The gang is ready to kill a fire demon – after a little training. And aura cleansing. And stocking up on supplies. Let’s face it – with all their skills in city life, will they ever be ready for this? Let’s find out in this review of Modern Fantasy #3 from Dark Horse Comics.
Writer: Rafer Roberts
Artist: Kristen Gudsnuk
Publisher: Dark Horse Comics
Cover Price: $3.99
Release Date: August 29, 2018
Previously in Modern Fantasy: Sage and her friends rescue Fentax the goblin, but at the cost of the medallion. They get away with their lives, only to learn that the medallion summons a fire demon, and the crooked cops who took it sold it to a cult that intends to do just that.
A CUTE MASH-UP OF FANTASY AND THE 20-SOMETHING LIFE
Modern Fantasy #3 is settling into its story a little better, although it is still interspersed with humorous vignettes. We start out with another take on “fantasy world meets modern life” with the characters watching an episode of Battle Aerobics. They need to get in shape for battling this demon, and fast. And besides, Gondra’s mom swears by it. Instead, they decided to work out at the Y later in the day. Sage is late for work, but Bock-Darr, her orc co-worker, covers for her. When she lets slip about the fire demon, he is eager to help.
Lizard Wizard goes to his temple, where he hasn’t been in ages. His power has been waning, so he needs to get his aura cleansed. He needs to go through confession. When we check back in with him later, he’s confessing to a spell gone horribly wrong (in an elaborate poop-joke kind of way).
Gondra goes to the hospital to check in with Spenser. Apparently, she mainly pops by so they can get it on, but this time she wants to be sure he brings healing herbs. There is also the opportunity for several hospital related jokes, including one which pays off later, when Spenser’s next patient is a shambling mound with several gnomes lodged in its vegetation. Meanwhile, Sage and Darquin go shopping for magic items.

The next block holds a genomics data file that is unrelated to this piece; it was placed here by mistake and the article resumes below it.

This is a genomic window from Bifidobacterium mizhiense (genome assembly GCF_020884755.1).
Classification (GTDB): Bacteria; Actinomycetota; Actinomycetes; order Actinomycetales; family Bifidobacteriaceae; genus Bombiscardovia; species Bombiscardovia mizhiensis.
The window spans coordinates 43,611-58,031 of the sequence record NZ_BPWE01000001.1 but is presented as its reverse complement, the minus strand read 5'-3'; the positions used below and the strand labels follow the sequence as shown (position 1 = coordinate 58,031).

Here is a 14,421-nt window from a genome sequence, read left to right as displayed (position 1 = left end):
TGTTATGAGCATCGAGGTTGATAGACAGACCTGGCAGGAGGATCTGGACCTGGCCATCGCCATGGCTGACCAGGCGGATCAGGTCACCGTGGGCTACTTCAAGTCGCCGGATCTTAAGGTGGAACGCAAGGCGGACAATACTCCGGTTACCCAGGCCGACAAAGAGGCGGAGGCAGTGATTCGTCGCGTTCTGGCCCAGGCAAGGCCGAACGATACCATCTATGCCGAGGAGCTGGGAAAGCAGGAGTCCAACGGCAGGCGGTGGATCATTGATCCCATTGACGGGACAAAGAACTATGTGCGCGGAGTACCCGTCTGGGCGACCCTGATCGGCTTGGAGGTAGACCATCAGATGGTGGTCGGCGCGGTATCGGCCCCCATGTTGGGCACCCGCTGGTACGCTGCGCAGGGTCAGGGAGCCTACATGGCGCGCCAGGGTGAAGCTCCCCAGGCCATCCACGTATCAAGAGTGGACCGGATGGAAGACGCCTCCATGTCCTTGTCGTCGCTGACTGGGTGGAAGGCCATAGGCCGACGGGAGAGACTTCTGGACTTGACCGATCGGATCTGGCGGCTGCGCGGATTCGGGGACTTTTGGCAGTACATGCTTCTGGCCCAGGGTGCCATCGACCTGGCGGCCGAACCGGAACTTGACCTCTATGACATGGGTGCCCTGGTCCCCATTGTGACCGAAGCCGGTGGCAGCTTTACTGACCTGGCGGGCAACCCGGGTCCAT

Finally, everyone meets up at the YOWC – Ye Old Workout Center. They break off into pairs for sparring, and the bard who happens to be hanging around sings about them until Sage kicks him out for being too distracting. (Okay, that is a kind of satisfying bard joke.) The following day is basically a montage of everyone (who works) at their jobs as Sage tells us how she figured out that one of the former ancient temples of the Ancient Fire Cult has been gentrified into the God’s Helm Mall. The cult is meeting after hours in the Food Court, but before our heroes can disrupt the ritual, the fire demon appears.
There’s a fair amount of meandering about alternating between scenes that are simply funny, and those that are trying to develop some character arcs. The main story is interesting, but it’s padded out with a lot of stuff. I can’t help think that perhaps the creative team could afford to set some of the jokes up faster, or leave some of them out entirely, and then the pace might not seem as slow or as dense.
THICK WITH VISUAL JOKES
Again, the visual jokes are abundant in Modern Fantasy #3. And some of them are genuinely charming. The Battle Aerobics features big hair, leotards, leg warmers, fatuous smiles, and heavy weaponry. The hospital scene is rife with jokes, from the giant centipede giving birth (and the number of young not matching up with the ultrasound), to the centaur with a broken leg (and doctor with a shotgun). The magic shop has a Harry Potter joke, if you can read the tiny print. This continues all the way through.
Overall, the art is a little on the minimal side. Characters have familiar features and are drawn simply. Time was taken for some of the more elaborate settings (such as the magic shop) and some instances of characters. (The fire demon is pretty good.) Much like the writing, it feels as though it is trying to pack in more than it needs to and still make deadlines.
BOTTOM LINE: FUN BUT NOT TERRIBLY PROFOUND
Modern Fantasy #3 is not a bad read. While it has a lot of fun with the basic concept, it hasn’t done any significant character development yet. To me, everyone feels a little bit like fantasy caricatures of types we are familiar with. It is a comfortable read, but not big on surprises.